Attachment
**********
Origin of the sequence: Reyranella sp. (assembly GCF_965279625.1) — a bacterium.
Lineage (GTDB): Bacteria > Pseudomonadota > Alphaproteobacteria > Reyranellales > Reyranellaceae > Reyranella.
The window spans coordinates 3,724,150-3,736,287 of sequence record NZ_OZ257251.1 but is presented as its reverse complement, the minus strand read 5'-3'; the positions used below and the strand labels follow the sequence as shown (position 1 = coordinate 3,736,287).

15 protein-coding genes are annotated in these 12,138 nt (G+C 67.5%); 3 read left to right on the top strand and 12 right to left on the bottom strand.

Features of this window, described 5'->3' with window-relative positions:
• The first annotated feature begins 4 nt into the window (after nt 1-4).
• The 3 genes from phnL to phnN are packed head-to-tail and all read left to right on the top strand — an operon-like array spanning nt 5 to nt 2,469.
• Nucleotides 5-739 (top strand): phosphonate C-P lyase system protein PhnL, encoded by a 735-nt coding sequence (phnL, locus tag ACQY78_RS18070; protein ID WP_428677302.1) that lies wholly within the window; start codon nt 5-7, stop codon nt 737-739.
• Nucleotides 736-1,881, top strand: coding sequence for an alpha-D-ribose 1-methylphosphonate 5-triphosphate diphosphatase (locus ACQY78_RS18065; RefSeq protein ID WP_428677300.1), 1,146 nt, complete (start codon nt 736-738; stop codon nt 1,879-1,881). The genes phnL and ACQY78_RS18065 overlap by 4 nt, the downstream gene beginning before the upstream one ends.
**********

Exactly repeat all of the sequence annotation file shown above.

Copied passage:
Origin of the sequence: Reyranella sp. (assembly GCF_965279625.1) — a bacterium.
Lineage (GTDB): Bacteria > Pseudomonadota > Alphaproteobacteria > Reyranellales > Reyranellaceae > Reyranella.
The window spans coordinates 3,724,150-3,736,287 of sequence record NZ_OZ257251.1 but is presented as its reverse complement, the minus strand read 5'-3'; the positions used below and the strand labels follow the sequence as shown (position 1 = coordinate 3,736,287).

15 protein-coding genes are annotated in these 12,138 nt (G+C 67.5%); 3 read left to right on the top strand and 12 right to left on the bottom strand.

Features of this window, described 5'->3' with window-relative positions:
• The first annotated feature begins 4 nt into the window (after nt 1-4).
• The 3 genes from phnL to phnN are packed head-to-tail and all read left to right on the top strand — an operon-like array spanning nt 5 to nt 2,469.
• Nucleotides 5-739 (top strand): phosphonate C-P lyase system protein PhnL, encoded by a 735-nt coding sequence (phnL, locus tag ACQY78_RS18070; protein ID WP_428677302.1) that lies wholly within the window; start codon nt 5-7, stop codon nt 737-739.
• Nucleotides 736-1,881, top strand: coding sequence for an alpha-D-ribose 1-methylphosphonate 5-triphosphate diphosphatase (locus ACQY78_RS18065; RefSeq protein ID WP_428677300.1), 1,146 nt, complete (start codon nt 736-738; stop codon nt 1,879-1,881). The genes phnL and ACQY78_RS18065 overlap by 4 nt, the downstream gene beginning before the upstream one ends.